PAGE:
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While a sizeable proportion, around 39 per cent, of the more standard entries failed to enthuse buyers, there was strong bidding on the more singular pieces. Leading the list, for example, was the 3oz Scottish provincial presentation snuff box, pictured here, marked for WC Greenock and bearing an inscription reading Given as a Premium to Mr L McLachlane by the Greenock Florists Society for Auriculas and Carnations 1799 and 1800.

On the rarity scale for Scottish provincial hallmarks, Greenock is somewhere in the middle but most of the pieces that appear on the market are flatware rather than holloware (although Christie’s knew of a cream jug also presented by the Greenock Florists Society as a prize for tulip in 1796).

As well as the presentation inscription, it had a floral engraving to its cover of the prize-winning auriculas and carnations. The engraving was a little soft but “it had a huge amount of charm”, according to Christie’s Jeffrey Lassaline. It was contested by the room and the phone, selling for a treble-estimate £5200. The sale’s other highlight was an Irish strainer marked for Thomas Isaacs, Dublin c.1740.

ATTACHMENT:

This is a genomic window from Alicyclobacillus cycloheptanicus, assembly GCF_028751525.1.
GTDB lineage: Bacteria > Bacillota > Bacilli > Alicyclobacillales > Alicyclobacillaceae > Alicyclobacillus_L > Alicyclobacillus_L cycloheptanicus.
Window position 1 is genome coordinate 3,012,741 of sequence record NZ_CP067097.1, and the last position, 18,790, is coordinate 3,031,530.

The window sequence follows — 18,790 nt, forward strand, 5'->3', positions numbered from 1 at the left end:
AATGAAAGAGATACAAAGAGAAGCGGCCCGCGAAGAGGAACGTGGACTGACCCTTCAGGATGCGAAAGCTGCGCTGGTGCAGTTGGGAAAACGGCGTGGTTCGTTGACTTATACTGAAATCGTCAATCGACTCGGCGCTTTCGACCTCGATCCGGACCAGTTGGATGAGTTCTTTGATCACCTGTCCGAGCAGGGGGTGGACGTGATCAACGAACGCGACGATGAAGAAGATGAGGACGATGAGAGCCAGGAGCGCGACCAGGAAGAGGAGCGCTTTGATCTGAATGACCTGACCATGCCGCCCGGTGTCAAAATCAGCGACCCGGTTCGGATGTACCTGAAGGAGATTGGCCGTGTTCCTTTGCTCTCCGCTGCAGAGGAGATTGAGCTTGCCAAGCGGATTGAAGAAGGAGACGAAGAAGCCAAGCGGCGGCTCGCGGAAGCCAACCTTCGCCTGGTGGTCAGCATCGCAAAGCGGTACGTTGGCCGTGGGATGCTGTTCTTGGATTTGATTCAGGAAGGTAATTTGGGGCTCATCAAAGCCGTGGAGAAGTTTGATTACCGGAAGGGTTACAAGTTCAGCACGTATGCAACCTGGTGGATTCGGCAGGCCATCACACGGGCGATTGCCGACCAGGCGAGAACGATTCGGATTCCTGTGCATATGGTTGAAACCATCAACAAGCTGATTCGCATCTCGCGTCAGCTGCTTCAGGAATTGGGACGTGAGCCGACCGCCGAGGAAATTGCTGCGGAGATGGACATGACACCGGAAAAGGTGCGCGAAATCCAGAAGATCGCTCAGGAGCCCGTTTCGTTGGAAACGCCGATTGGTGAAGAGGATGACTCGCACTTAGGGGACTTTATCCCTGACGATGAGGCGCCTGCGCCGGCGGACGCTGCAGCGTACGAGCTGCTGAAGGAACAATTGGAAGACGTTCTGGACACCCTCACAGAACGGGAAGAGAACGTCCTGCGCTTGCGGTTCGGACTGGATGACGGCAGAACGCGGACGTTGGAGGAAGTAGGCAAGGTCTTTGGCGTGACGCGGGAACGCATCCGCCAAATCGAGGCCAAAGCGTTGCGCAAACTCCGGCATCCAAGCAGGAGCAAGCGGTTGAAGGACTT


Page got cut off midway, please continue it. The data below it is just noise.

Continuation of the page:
Weighing in at 5oz, this had cross piercing to the bowl and flat lug handles engraved with a crest, while the reverse of the handle was notched to enable it to rest on the receptacle’s rim. “One of the nicest we have seen,” said Mr Lassaline of this piece which duly sold for £4200.